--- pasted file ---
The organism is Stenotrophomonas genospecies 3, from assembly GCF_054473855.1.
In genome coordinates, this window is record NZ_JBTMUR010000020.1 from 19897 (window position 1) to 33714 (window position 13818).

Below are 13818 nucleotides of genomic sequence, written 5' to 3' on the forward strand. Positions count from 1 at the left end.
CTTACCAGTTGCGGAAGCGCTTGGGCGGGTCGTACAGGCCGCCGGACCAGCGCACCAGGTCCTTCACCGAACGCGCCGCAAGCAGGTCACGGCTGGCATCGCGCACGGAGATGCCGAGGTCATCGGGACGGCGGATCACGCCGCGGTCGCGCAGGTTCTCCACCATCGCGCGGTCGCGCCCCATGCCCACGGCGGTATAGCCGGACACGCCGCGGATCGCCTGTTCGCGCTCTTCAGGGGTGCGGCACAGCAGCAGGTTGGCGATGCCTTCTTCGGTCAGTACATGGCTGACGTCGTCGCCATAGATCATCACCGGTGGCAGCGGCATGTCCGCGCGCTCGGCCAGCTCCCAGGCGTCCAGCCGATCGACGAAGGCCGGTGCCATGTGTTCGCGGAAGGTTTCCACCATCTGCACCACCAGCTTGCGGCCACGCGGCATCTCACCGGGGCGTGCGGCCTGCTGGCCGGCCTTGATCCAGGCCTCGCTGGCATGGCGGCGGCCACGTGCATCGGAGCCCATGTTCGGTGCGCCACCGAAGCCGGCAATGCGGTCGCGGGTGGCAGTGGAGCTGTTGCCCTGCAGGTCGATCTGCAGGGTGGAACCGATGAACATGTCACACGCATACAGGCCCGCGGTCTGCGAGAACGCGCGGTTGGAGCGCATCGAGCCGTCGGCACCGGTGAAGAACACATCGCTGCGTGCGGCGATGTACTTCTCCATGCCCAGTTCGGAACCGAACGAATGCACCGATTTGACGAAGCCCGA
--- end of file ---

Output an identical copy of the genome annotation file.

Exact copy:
The organism is Stenotrophomonas genospecies 3, from assembly GCF_054473855.1.
In genome coordinates, this window is record NZ_JBTMUR010000020.1 from 19897 (window position 1) to 33714 (window position 13818).

Below are 13818 nucleotides of genomic sequence, written 5' to 3' on the forward strand. Positions count from 1 at the left end.
CTTACCAGTTGCGGAAGCGCTTGGGCGGGTCGTACAGGCCGCCGGACCAGCGCACCAGGTCCTTCACCGAACGCGCCGCAAGCAGGTCACGGCTGGCATCGCGCACGGAGATGCCGAGGTCATCGGGACGGCGGATCACGCCGCGGTCGCGCAGGTTCTCCACCATCGCGCGGTCGCGCCCCATGCCCACGGCGGTATAGCCGGACACGCCGCGGATCGCCTGTTCGCGCTCTTCAGGGGTGCGGCACAGCAGCAGGTTGGCGATGCCTTCTTCGGTCAGTACATGGCTGACGTCGTCGCCATAGATCATCACCGGTGGCAGCGGCATGTCCGCGCGCTCGGCCAGCTCCCAGGCGTCCAGCCGATCGACGAAGGCCGGTGCCATGTGTTCGCGGAAGGTTTCCACCATCTGCACCACCAGCTTGCGGCCACGCGGCATCTCACCGGGGCGTGCGGCCTGCTGGCCGGCCTTGATCCAGGCCTCGCTGGCATGGCGGCGGCCACGTGCATCGGAGCCCATGTTCGGTGCGCCACCGAAGCCGGCAATGCGGTCGCGGGTGGCAGTGGAGCTGTTGCCCTGCAGGTCGATCTGCAGGGTGGAACCGATGAACATGTCACACGCATACAGGCCCGCGGTCTGCGAGAACGCGCGGTTGGAGCGCATCGAGCCGTCGGCACCGGTGAAGAACACATCGCTGCGTGCGGCGATGTACTTCTCCATGCCCAGTTCGGAACCGAACGAATGCACCGATTTGACGAAGCCCGA